Hi, Ahi – A Brief Introduction to the Many Tuna Species
Yellowfin tuna (Thunnus albacares) is often marketed as ahi, although ahi can also be used to refer to the closely related bigeye tuna (Thunnus obesus). Even though the scientific name for yellowfin includes the word “albacore” in it, the fish marketed as albacore tuna is actually a third species (Thunnus alalunga). Bluefin tuna (Thunnus thynnus), another commercially relevant tuna species, is the one that made waves in the early part of the century because it became endangered due to overfishing.
Yellowfin tuna feature bright yellow dorsal and anal fins, for which they are named (Fig 1). These tuna are predatory, dining on other fish, crustaceans, and squid that live in deep, offshore open waters. They can weigh up to four hundred pounds. In addition to their importance to commercial fishing, yellowfin tuna are also prized by sport fishers because they are so big, strong, and fast (Fig 2). Although they can be threatened by the largest and fastest marine hunters, like toothed whales and mako and great white sharks, their main predators are humans.
Ocean Acidification – A Recap of the Recap
If you caught my post in April, I talked a little bit about the process of ocean acidification. Essentially, as carbon dioxide builds up in the atmosphere, some of that excess CO2 gets dissolved in the oceans when particles from the atmosphere interact with the vast surface area of the world’s oceans. As CO2 dissolves, it reacts with water to form several chemical compounds that lower the pH of the water, thereby creating more acidic seawater. We’ve seen many posts here at Oceanbites about the impacts of acidification on marine organisms, especially on those which build their bodies using calcium. Calcified organisms depend on a particular pH in order to recruit calcium carbonate – the chemistry of the water is very important to them! However, most organisms can actually only tolerate a fairly narrow range in pH, making ocean acidification a threat not only to calcified organisms but also to many other species. In the current study, researchers found that acidic pH led to increased death rates and deformities in larval yellowfin tuna.
Manipulating Water pH to Study Larval Fish
Frommel and colleagues took newly-fertilized eggs from an established stock population of yellowfin tuna held at a laboratory on the Pacific Ocean side of Panama. One of the nice things about working on development in fish is that, under the right conditions, most species will breed almost continuously, providing the embryonic material needed to perform large-scale experiments. This isn’t the case for some other species that developmental biologists like to work with, like bats, which breed much less frequently. The fertilized tuna eggs were split into four groups and reared in water with the following pH levels:
- the current pH, pH 8.1
- a “near future” projection for the year 2100, pH 7.6
- a “far future” projection for the year 2300, pH 7.3
- a lowest projection for the Pacific, pH 6.9
The young fish were raised for nine days under these treatments, while key environmental factors like water flow, lighting, aeration, etc. were maintained at constant levels across all treatments.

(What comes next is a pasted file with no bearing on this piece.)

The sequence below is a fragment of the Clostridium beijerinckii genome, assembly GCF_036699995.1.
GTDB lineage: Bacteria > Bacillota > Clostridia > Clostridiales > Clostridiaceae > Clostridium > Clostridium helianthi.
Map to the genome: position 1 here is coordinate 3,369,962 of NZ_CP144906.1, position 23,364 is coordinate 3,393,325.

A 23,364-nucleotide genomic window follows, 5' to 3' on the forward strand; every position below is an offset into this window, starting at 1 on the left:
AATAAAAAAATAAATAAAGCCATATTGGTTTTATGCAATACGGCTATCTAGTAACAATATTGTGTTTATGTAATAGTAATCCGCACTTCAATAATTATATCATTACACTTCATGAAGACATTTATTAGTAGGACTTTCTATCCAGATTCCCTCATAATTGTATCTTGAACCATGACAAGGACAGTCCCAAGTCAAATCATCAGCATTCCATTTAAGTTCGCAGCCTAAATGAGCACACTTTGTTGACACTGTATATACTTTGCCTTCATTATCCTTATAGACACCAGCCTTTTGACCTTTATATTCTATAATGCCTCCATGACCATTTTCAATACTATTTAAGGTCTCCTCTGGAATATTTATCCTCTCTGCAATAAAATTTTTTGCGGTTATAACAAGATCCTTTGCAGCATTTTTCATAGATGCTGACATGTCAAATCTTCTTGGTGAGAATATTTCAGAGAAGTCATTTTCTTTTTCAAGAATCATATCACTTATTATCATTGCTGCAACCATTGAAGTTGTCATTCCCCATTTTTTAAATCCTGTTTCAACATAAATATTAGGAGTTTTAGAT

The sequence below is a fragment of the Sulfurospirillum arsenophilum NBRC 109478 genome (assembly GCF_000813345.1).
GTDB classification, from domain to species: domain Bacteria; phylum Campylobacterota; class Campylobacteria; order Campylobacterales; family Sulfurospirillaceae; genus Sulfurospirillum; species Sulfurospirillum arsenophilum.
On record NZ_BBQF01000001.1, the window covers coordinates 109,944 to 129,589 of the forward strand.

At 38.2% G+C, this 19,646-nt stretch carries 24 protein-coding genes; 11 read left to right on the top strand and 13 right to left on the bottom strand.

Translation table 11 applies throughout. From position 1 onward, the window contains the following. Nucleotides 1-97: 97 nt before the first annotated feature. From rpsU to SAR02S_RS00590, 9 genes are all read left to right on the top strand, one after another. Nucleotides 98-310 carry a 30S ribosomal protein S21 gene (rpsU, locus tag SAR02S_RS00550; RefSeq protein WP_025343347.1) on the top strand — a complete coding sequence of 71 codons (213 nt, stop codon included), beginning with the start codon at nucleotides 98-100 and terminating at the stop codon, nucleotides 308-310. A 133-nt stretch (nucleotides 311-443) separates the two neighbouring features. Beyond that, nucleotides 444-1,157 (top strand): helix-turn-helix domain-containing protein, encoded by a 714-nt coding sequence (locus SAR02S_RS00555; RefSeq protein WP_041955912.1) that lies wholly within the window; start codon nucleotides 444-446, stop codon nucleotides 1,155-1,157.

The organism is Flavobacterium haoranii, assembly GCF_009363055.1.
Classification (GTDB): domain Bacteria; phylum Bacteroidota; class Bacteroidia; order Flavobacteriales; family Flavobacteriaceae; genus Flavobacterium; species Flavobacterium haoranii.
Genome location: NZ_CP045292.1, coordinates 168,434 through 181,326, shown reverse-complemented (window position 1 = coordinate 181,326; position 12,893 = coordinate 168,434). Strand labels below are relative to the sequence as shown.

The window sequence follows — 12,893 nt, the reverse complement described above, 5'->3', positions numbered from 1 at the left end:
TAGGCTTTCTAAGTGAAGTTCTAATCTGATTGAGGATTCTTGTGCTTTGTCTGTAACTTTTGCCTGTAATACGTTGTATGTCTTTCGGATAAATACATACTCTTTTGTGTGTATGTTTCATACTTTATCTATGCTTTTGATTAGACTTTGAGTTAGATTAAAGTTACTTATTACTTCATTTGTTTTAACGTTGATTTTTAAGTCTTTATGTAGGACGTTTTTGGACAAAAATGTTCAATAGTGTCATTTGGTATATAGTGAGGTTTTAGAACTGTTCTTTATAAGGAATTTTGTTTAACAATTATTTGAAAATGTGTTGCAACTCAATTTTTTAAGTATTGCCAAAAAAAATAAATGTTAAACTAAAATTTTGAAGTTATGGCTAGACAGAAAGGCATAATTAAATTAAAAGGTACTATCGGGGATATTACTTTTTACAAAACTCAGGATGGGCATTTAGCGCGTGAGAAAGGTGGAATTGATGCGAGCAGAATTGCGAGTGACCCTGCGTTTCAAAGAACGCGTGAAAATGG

Larvae from each treatment were sampled after seven and nine days and assessed for the level of cellular damage to several organs (including the liver, pancreas, kidneys, and eyes), as well as their feeding success (measured by the number of prey items in their gut).
The researchers found significant tissue damage in larval tuna exposed to moderate and low pH (Fig 3). Damage was particularly severe in the pancreas and eye tissues. The survival rate of the larval fish dropped significantly at more acidic pHs (Fig 4). There was a distinct drop in survival rate even at a moderately acidic pH of 7.3. Fish in extremely acidic conditions died more and grew less. Fish reared under acidic pHs had emptier stomachs, although this trend was not statistically significant (Fig 5).
Ocean acidification is beginning to cause massive problems for species like corals and shellfish, but it’s also a direct threat to many other marine species, including the economically important yellowfin tuna. Acidification is a trend that is expected to continue for decades; as carbon dioxide continues to build in the atmosphere, the oceans slowly but inevitably absorb some of that carbon. All of the available evidence points to the idea that this trend will precipitate drastic changes in the oceanic ecosystem. The story is not all doom and gloom, since many organisms are highly adaptable even to drastic changes, as pointed out in this post about the genetic basis of silverside fish survival under acidic pH. But this study points out that adaptations will be important if species hope to develop normally under changing conditions.
Frommel, A.Y; Margulies, D.; Wexler, J.B.; Stein, M.S.; Scholey, V.P.; Williamson, J.E.; Bromhead, D.; Nicol, S.; and Havenhand, J. 2016. Ocean acidification has lethal and sub-lethal effects on larval development of yellowfin tuna, Thunnus albacares. Journal of Experimental Marine Biology and Ecology 482: 18-24.
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I am a doctoral candidate in the Organismic and Evolutionary Biology program at the University of Massachusetts Amherst. I’m interested in how an individual’s genes and the environment in which it grows come together to determine its physical traits. I study a group of closely related freshwater fish called cichlids which live in the African rift lakes like Victoria, Malawi, and Tanganyika.